SEIU harasses, intimidates non-union nurses

Tensions are rising between pro- and anti-union employees at Citrus Valley Health Partners' three area hospitals, with accusations of harassment and intimidation being leveled on both sides. The Service Employees International Union's United Healthcare Workers West, which represents 140,000 healthcare employees in California, is trying to bring about 2,200 Citrus Valley workers under its wing. The union represents a broad cross-section of hospital employees, from security guards and cafeteria workers to pharmacists, physical therapists and nurses.

A group of employees at Citrus Valley - which includes West Covina's Queen of the Valley, Covina's Inter-Community and Glendora's Foothill Presbyterian campuses - have banded together to oppose unionization, arguing that they already enjoy close relationships with management and that union dues would create too much of a burden on the workers. The group, which calls itself Citrus Valley Family, has collected signatures from more than 500 employees expressing opposition to the union.

"I would like to choose where my money goes," said Yvette Montague, an administrative assistant for nursing administration at Inter-Community campus who has been with the hospital for 28 years. "I have been here a long time and feel I can approach my management any time. For them to charge me dues for something I already can do on my own is outrageous."

Meanwhile, pro-union employees have complained about having their hours cut and being forced by management into anti-union meetings, and they say they simply want a fair and fast election to let workers decide whether they want to unionize.

"I was approached by my director (during a pro-union meeting) in the cafeteria, who took me outside and told me there was a policy against loitering more than 15 minutes before the start of one's shift," said Cesar Buenaflor, who sterilizes surgical equipment at Queen of the Valley. He said anti-union employees are allowed to congregate for hours on the hospital campus.

Hospital officials countered that they are in favor of allowing workers to decide whether to join the union, as long as they have all the facts.

"We believe in assisting employees to make an informed decision," said Lisa Foust, vice president of human resources for the hospital group.

Registered nurses at Queen of the Valley and Inter-Community already belong to the California Nurses Association union, paying roughly twice their base hourly pay per month in dues.

But SEIU-UHW officials say their dues are set at 2 percent of salary excluding overtime, and are capped at $90 per month.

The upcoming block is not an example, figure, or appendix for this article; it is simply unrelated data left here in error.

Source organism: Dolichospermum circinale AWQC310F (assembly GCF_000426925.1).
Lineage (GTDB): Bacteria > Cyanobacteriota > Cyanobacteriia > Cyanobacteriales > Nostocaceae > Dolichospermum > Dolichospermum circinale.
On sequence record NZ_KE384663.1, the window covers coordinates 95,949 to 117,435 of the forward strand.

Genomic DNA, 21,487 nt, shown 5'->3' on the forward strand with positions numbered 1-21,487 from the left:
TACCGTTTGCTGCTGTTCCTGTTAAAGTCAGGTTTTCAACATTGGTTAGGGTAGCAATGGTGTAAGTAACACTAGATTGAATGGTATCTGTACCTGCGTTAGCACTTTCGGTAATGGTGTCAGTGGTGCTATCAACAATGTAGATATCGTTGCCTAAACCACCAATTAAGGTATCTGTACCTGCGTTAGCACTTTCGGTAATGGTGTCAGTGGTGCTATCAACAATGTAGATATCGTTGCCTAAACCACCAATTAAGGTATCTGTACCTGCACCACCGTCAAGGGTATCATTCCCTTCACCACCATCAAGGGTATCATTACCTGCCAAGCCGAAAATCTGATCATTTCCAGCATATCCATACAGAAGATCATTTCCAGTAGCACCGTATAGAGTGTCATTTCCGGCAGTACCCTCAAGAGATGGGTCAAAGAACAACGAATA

SEIU-UHW is also trying to bring non-union nurses at Foothill Presbyterian under its umbrella.

Citrus Valley management claims it is in favor of allowing employees to vote on whether to allow the union in.

"The National Labor Relations Act already provides for election guidelines and how they should be carried out," said Foust. "It is already a matter of federal law."

But that act is outdated, and Congress is in the middle of passing legislation to reform it, said John Borsos, vice president of SEIU-UHW. The union is trying to get Citrus Valley management to sign onto more specific guidelines like those adhered to by other hospital groups like Kaiser Permanente and Catholic Healthcare West.

"NLRA guidelines as they currently stand allow employers to interrogate employees, pull them out of work and show them videos from management consultants, and allows employers to undertake a terror campaign against employees wanting to organize," said Borsos. "That is not a very conducive environment for a fair election."

Borsos accused the hospital of already hiring the Burke Group, which describes itself on its Web site as specializing in union avoidance and boasts of helping clients avoid more than 70 union elections.

Asked whether the hospital had hired the Burke Group, Foust said only that Citrus Valley was conducting a communications campaign and the hospital was compliant with NLRA guidelines.

"We believe our employees have the right to hear both sides of the argument and we are proceeding with our information campaign," she said.

Debbie Carrico, a secretary and monitor technician at Inter-Community, said she has seen the hospital's consultants targeting the hospital's primarily Spanish-speaking housekeeping and dietary staffs.

"They seem to bully them, intimidate them and tell them that if they join the union they will lose benefits and will have to reapply for their jobs," said Carrico, who has been at the hospital for 12 years.

Valentina Legaspy, a nursing administrative assistant at Queen of the Valley, said she has seen no such hardball tactics.

"I have seen no intimidation from management whatsoever," said Legaspy, who is against unionization. "Citrus Valley has excellent benefits, focuses on the community, patients and employees. We have a lot of long-term workers here. I have been here 11 years and I'm considered a newbie."

And while the union accused the hospital of hiring big union-busting firms, anti-union employees accused SEIU-UHW of bringing out the big guns as well, using pro-union politicians like state Senate Majority Leader Gloria Romero, D-Los Angeles, Assemblyman Ed Hernandez, D-West Covina, and Rep. Hilda Solis, D-El Monte, to encourage workers to vote union.


No comments:

Related Posts with Thumbnails